Dilbert’s Rules for Internet Debate

Scott Adams provides a too-real-to-life guide to debating on the Internet.

1. Turn someone̢۪s generality into an absolute. For example, if someone makes a general statement that Americans celebrate Christmas, point out that some people are Jewish and so anyone who thinks that ALL Americans celebrate Christmas is stupid. (Bonus points for accusing the person of being anti-Semitic.)

[…]

6. Hallucinate entirely different points. For example, if someone says apples grow on trees, accuse him of saying snakes have arms and then point out how stupid that is.

7. Use the intellectual laziness card. For example, if someone says that ice is cold, recommend that he take graduate courses in chemistry and meteorology before jumping to stupid conclusions that display a complete ignorance of the complexity of ice.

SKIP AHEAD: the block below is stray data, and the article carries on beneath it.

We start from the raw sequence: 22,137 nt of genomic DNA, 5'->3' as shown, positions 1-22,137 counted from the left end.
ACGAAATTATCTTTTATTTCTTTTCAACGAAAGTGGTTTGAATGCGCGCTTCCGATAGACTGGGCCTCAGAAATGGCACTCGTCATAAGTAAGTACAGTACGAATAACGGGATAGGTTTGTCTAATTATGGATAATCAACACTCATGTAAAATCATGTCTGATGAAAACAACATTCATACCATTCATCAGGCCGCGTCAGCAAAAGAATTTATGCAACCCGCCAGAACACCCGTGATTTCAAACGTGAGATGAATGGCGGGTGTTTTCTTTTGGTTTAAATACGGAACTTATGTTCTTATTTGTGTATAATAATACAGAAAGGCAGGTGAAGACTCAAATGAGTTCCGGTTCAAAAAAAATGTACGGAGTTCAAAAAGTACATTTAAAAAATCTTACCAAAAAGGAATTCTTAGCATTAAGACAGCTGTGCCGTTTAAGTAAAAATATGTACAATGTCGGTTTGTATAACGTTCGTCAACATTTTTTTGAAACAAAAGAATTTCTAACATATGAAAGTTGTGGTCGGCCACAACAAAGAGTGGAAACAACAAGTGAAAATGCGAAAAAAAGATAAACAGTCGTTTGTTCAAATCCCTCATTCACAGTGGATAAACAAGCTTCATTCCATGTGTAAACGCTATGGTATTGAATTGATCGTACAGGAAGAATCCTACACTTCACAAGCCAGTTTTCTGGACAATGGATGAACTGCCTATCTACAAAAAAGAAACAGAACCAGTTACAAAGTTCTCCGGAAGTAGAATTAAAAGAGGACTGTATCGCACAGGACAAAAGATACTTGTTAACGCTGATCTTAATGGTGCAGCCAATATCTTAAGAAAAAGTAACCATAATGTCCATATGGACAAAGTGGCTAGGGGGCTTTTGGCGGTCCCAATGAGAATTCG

Anyone familiar with the comments sections on most larger blogs has seen these in action.

Hat tip to Jack Grant. I didn’t even know Adams had a blog.

FILED UNDER: Blogosphere, Humor,
James Joyner
About James Joyner
James Joyner is Professor and Department Head of Security Studies at Marine Corps University's Command and Staff College and a nonresident senior fellow at the Scowcroft Center for Strategy and Security at the Atlantic Council. He's a former Army officer and Desert Storm vet. Views expressed here are his own. Follow James on Twitter @DrJJoyner.

Comments

  1. bithead says:

    I didn’t even know Adams had a blog

    It’s OK. Until a week or so back, he didn’t.

  2. DL says:

    Dilbert probably forgot the accusative, but self-serving superfluous question, such as,

    What were your true motives for presenting this article in the manner in which you did?